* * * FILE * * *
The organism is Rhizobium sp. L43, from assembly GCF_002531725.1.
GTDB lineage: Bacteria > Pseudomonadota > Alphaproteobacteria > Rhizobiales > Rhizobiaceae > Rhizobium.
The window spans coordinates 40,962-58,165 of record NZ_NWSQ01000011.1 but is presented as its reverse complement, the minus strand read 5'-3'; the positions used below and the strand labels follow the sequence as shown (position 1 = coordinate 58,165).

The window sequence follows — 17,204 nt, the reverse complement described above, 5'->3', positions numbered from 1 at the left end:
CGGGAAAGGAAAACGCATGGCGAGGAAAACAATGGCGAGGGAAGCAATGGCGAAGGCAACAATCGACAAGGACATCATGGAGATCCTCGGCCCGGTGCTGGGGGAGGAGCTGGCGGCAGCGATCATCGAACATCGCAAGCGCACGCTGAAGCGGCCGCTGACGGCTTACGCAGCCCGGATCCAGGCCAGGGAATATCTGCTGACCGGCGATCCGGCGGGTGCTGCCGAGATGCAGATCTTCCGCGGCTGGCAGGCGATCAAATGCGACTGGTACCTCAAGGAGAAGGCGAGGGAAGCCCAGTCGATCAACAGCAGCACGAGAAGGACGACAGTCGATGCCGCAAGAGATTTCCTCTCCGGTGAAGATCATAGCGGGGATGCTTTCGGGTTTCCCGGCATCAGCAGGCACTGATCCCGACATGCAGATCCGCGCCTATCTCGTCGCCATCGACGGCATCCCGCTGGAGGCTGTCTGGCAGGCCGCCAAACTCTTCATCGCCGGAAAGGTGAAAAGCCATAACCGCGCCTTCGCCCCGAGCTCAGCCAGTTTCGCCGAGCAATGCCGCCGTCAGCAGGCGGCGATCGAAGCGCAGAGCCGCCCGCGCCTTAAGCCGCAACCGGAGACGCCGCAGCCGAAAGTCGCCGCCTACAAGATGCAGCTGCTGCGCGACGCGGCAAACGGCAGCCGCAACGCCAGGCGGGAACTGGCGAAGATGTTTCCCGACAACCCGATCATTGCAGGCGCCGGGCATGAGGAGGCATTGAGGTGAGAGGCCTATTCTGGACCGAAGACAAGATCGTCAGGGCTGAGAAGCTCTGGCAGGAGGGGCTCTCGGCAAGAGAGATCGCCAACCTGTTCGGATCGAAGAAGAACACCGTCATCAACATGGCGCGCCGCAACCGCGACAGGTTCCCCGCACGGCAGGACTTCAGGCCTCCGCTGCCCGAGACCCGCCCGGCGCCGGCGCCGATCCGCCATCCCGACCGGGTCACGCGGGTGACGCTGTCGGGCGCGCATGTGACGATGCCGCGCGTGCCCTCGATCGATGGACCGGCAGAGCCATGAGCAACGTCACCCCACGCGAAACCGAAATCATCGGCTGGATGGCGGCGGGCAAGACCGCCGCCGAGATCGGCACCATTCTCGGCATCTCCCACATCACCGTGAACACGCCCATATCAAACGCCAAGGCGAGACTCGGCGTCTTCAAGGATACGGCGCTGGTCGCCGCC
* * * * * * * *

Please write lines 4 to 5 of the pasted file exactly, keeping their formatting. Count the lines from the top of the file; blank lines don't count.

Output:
The window sequence follows — 17,204 nt, the reverse complement described above, 5'->3', positions numbered from 1 at the left end:
CGGGAAAGGAAAACGCATGGCGAGGAAAACAATGGCGAGGGAAGCAATGGCGAAGGCAACAATCGACAAGGACATCATGGAGATCCTCGGCCCGGTGCTGGGGGAGGAGCTGGCGGCAGCGATCATCGAACATCGCAAGCGCACGCTGAAGCGGCCGCTGACGGCTTACGCAGCCCGGATCCAGGCCAGGGAATATCTGCTGACCGGCGATCCGGCGGGTGCTGCCGAGATGCAGATCTTCCGCGGCTGGCAGGCGATCAAATGCGACTGGTACCTCAAGGAGAAGGCGAGGGAAGCCCAGTCGATCAACAGCAGCACGAGAAGGACGACAGTCGATGCCGCAAGAGATTTCCTCTCCGGTGAAGATCATAGCGGGGATGCTTTCGGGTTTCCCGGCATCAGCAGGCACTGATCCCGACATGCAGATCCGCGCCTATCTCGTCGCCATCGACGGCATCCCGCTGGAGGCTGTCTGGCAGGCCGCCAAACTCTTCATCGCCGGAAAGGTGAAAAGCCATAACCGCGCCTTCGCCCCGAGCTCAGCCAGTTTCGCCGAGCAATGCCGCCGTCAGCAGGCGGCGATCGAAGCGCAGAGCCGCCCGCGCCTTAAGCCGCAACCGGAGACGCCGCAGCCGAAAGTCGCCGCCTACAAGATGCAGCTGCTGCGCGACGCGGCAAACGGCAGCCGCAACGCCAGGCGGGAACTGGCGAAGATGTTTCCCGACAACCCGATCATTGCAGGCGCCGGGCATGAGGAGGCATTGAGGTGAGAGGCCTATTCTGGACCGAAGACAAGATCGTCAGGGCTGAGAAGCTCTGGCAGGAGGGGCTCTCGGCAAGAGAGATCGCCAACCTGTTCGGATCGAAGAAGAACACCGTCATCAACATGGCGCGCCGCAACCGCGACAGGTTCCCCGCACGGCAGGACTTCAGGCCTCCGCTGCCCGAGACCCGCCCGGCGCCGGCGCCGATCCGCCATCCCGACCGGGTCACGCGGGTGACGCTGTCGGGCGCGCATGTGACGATGCCGCGCGTGCCCTCGATCGATGGACCGGCAGAGCCATGAGCAACGTCACCCCACGCGAAACCGAAATCATCGGCTGGATGGCGGCGGGCAAGACCGCCGCCGAGATCGGCACCATTCTCGGCATCTCCCACATCACCGTGAACACGCCCATATCAAACGCCAAGGCGAGACTCGGCGTCTTCAAGGATACGGCGCTGGTCGCCGCC